Opinion

E-xperience?


E-xperience or experience – what’s your preference?
There are times when I wonder if I’m from the wrong generation (hell, I’m only 28…). I covet vinyl, have never downloaded an album (but will browse in a record store for hours), and prefer the tactility of a book over any screen reader that you can to show me.

I’m not against change – don’t get me wrong. I love change. I love the fact that I’ve got the world at my fingertips via my phone. I drool over new pieces of technology (no doubt when the first android tablets capable of rivalling the iPad arrive on the market, I’ll be mortgaging a kidney). I get geekily overexcited by Thunderbird updates and add-ons, even if I still can’t quite work out how to make SeaMonkey do everything that I can get Firefox and Thunderbird to do.

I also like things that make my life that little bit easier, that remove certain tasks to allow me to get on doing what I really enjoy doing (how we ever lived before dishwashers I don’t know).

So I should have a Kindle or something similar. I know it makes sense. I know that it’s probably easier than hefting around a book in my bag (getting tatty and dog-eared in the process). I know it’s probably easier to find exactly what I want and download it than hunting for hours either on my own bookshelves or in the book store to find something that fits the bill almost as well. Although I don’t commute by train at the moment, I figure that such a device is probably more practical than paper and glue – especially when sardined into a carriage with someone else’s elbow up my left nostril.

But, I have a problem. I love sensory things. In downloading an album, where’s the excitement of opening a gatefold sleeve (or triple fold in the case of some of my vinyl collection)? Where’s the reverence of cleaning the disc just-so before placing it on the turntable and trying not to let the needle slip and judder across the tracks? Where’s the faint crackle of imperfect signal transmission? (For the record, I also have hundreds of CD albums burnt onto my PC for ease of digital listening – all very well and good but I have a different relationship to them than I do to my few remaining discs, and a different relationship between those and my vinyl collection).

In turning the ‘pages’ on an e-reader, where’s the tactile sense of the paper beneath my fingers? Where’s the auditory rustle as the page flips? Where’s the faint scent of ageing paper and cracking glue?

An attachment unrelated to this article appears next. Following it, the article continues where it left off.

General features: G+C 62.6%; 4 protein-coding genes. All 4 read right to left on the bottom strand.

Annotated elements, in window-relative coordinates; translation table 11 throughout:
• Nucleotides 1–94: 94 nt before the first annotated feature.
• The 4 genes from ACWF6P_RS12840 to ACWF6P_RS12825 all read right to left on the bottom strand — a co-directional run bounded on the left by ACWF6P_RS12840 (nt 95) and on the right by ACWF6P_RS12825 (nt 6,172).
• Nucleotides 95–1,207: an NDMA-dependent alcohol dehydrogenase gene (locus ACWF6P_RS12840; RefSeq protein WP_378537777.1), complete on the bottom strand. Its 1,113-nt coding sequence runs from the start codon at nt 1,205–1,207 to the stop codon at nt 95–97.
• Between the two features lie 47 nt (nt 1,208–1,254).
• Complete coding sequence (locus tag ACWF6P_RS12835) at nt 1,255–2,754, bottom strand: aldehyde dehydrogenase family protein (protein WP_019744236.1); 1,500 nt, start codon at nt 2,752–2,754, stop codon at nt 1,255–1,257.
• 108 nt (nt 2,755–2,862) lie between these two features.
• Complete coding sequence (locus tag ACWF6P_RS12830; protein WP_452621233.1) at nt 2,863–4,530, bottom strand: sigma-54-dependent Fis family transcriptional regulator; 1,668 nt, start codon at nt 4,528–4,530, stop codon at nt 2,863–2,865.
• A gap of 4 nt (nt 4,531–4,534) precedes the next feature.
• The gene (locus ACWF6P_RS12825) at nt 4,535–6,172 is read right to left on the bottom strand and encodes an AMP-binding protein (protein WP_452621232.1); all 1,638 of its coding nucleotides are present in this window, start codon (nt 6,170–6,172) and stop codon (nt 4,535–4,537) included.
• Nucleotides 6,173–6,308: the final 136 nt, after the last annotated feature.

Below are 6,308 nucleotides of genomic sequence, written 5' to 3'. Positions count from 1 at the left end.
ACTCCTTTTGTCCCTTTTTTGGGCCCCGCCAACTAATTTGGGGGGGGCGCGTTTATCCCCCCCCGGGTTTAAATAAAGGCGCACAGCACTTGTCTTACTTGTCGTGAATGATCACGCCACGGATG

Sticking with the books theme for a moment, quite a few of mine tell a story. There’s the one that I took to Sardinia with me and managed to stand on as I came back from the sea (crinkled pages, slightly ingrained sand and still a mild salt-tang). Another that I’ve read over-and-over to the point where the glue has pretty much given up the ghost and the pages are held in place by nothing more than willpower alone. And a third where I’ve made pencil marks in the margins to remind me to look up other things later on.

I can tell you pretty much where I was the moment I bought most of my 350+ strong vinyl collection. Which second hand store, which market, even what the weather was doing.

These things are part of my history, my unique story, the things that remind me of where I’ve been and what it was that I was doing there in the first place. The things, in other words, that go some way to making me, well, me.

I wonder – with the rise of download-everything, how will this change our relationship to our own stories, to our own histories?

To look at this with a more commercial leaning, how will this change our relationship to product? As you lessen the sensory input, will you ultimately lessen the overall experience and appreciation? Will music become just music, rather than the experience of going to the store, thumbing through the racks, buying it, taking it home, putting it on and sitting back in appreciation? Could a book just become a collection of words?

OK you can’t download perfume. Or shoes. Or hats. Or lawn mowers. But you can’t try them over the internet either (at the moment anyway). So there are some sectors that this argument won’t apply to.

But for the others, where experience has always been part of the joy, how will they fare in the future – and how will their marketing have to adapt to help consumers fill the sensory vacuums that used to be so much a part of the product?

Maybe I just like being difficult. Last year we wanted a picture of a car made out of sand being destroyed. My graphic designer, genius that she is, could have knocked something up in a couple of hours that would have looked as good (if not better) than the photos we took on the beach, in the rain, with me running up and down throwing sea water (I refused, point blank, to use anything but, just in case it foamed differently) at sand compacted into shape by a cake tin from Ebay.

It was the experience of this semi-ridiculous scenario that made the difference in that campaign. It felt more authentic because we’d put parts of our heart and soul into actually making the cars – and our customers seemed to pick up on that. Would they have done the same if we’d have created it all in a warm dry office on a 21-inch Mac screen? Would it have felt the same to us?

So, e-xperience or experience: please share your thoughts below.

(Yes, I am aware of the irony here – that I’m asking you to comment in a virtual environment rather than suggesting that you give me a ring…)

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